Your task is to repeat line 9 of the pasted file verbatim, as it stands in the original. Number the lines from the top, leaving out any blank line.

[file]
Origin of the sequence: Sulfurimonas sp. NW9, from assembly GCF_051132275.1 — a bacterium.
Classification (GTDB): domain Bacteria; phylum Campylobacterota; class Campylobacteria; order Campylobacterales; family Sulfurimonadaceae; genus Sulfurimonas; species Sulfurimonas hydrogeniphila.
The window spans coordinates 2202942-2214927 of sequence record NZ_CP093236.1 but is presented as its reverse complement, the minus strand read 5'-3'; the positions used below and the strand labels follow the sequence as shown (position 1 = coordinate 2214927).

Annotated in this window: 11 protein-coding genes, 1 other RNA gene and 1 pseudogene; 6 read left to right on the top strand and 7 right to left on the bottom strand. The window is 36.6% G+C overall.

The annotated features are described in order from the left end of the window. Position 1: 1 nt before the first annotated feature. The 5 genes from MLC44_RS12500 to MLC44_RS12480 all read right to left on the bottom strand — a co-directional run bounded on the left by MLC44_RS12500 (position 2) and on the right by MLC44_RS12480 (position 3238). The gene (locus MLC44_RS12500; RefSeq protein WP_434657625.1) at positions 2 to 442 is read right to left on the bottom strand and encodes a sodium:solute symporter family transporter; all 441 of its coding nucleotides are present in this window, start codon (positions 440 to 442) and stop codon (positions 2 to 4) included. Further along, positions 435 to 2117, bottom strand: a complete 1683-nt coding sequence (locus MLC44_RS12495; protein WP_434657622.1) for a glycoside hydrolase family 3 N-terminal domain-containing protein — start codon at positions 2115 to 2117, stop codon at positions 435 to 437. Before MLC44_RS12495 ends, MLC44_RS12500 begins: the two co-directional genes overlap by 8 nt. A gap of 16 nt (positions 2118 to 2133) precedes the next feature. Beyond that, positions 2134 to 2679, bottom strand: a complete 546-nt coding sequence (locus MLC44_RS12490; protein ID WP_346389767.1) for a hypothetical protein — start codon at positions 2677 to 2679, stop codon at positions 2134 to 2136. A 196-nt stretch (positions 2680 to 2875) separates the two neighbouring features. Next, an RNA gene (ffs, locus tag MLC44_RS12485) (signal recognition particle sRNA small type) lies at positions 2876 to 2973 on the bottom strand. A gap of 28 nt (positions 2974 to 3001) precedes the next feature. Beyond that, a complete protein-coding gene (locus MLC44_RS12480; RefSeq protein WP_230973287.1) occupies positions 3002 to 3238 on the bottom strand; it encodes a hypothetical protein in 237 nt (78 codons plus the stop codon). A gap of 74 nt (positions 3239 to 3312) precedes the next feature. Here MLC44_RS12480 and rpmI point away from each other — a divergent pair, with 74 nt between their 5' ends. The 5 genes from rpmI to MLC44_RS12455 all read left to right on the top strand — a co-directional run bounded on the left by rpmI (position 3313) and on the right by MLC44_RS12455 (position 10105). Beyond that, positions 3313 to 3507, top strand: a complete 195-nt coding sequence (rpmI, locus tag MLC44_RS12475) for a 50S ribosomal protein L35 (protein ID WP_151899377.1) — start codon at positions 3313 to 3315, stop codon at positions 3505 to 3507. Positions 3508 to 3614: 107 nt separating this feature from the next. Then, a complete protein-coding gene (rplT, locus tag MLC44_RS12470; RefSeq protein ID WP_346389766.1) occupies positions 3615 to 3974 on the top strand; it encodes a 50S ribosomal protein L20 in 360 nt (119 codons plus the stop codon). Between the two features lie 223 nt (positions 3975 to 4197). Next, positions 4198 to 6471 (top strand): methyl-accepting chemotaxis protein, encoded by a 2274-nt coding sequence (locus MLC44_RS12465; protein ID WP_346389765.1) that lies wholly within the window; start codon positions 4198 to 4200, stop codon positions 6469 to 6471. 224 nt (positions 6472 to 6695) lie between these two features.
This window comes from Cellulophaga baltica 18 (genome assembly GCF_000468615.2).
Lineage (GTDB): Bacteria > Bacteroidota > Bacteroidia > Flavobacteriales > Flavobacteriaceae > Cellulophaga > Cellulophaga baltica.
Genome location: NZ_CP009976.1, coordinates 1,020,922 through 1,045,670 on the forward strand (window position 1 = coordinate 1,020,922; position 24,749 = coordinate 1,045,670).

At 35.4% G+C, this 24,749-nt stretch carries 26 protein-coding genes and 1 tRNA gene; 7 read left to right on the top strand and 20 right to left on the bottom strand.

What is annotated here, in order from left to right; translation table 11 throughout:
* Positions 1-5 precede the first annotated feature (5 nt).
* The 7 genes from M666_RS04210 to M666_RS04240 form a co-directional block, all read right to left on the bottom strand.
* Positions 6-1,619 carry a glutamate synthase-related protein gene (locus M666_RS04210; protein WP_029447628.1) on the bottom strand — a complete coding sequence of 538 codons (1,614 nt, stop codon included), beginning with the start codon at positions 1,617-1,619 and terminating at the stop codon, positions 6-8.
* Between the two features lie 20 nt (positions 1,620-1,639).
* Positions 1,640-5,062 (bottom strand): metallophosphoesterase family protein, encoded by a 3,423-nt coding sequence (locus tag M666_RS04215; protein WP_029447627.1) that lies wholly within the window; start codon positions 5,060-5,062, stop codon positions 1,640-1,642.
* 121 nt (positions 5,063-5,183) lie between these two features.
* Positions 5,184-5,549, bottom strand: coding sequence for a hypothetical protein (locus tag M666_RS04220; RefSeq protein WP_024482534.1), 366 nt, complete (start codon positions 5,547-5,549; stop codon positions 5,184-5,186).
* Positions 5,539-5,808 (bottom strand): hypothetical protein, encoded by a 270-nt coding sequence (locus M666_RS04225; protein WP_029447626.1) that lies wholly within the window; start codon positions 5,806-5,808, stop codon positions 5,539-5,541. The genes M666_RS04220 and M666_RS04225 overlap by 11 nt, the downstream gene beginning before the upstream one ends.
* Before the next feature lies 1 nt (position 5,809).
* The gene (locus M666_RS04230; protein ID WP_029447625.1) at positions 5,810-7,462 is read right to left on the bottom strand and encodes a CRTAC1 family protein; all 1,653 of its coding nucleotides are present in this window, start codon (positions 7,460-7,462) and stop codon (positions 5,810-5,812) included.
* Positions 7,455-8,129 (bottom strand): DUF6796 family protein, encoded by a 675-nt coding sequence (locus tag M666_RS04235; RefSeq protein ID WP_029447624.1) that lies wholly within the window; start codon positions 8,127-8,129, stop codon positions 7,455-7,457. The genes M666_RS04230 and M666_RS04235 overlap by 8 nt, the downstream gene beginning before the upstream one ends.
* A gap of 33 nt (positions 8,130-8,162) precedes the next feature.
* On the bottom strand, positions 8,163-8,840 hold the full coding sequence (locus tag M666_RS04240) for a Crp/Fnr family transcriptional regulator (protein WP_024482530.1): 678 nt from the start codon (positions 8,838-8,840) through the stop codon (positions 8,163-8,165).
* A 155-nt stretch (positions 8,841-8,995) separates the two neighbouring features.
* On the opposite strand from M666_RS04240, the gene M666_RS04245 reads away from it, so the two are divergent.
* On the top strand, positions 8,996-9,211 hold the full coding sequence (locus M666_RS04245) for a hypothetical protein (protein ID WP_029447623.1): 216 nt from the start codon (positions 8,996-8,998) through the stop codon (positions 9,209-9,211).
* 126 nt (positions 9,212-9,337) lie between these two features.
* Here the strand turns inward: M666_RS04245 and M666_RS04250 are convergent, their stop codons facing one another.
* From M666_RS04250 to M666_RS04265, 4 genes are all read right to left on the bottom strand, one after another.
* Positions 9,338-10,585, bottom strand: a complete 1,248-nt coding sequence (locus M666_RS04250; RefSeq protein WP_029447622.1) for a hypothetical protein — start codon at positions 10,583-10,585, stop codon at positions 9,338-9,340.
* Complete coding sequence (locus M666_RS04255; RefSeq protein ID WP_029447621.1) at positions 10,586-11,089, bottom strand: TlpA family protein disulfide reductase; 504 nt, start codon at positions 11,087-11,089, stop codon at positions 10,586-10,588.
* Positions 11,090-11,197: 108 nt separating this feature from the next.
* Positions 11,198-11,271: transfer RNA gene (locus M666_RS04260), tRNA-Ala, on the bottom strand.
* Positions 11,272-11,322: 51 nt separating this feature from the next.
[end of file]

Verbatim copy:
At 35.4% G+C, this 24,749-nt stretch carries 26 protein-coding genes and 1 tRNA gene; 7 read left to right on the top strand and 20 right to left on the bottom strand.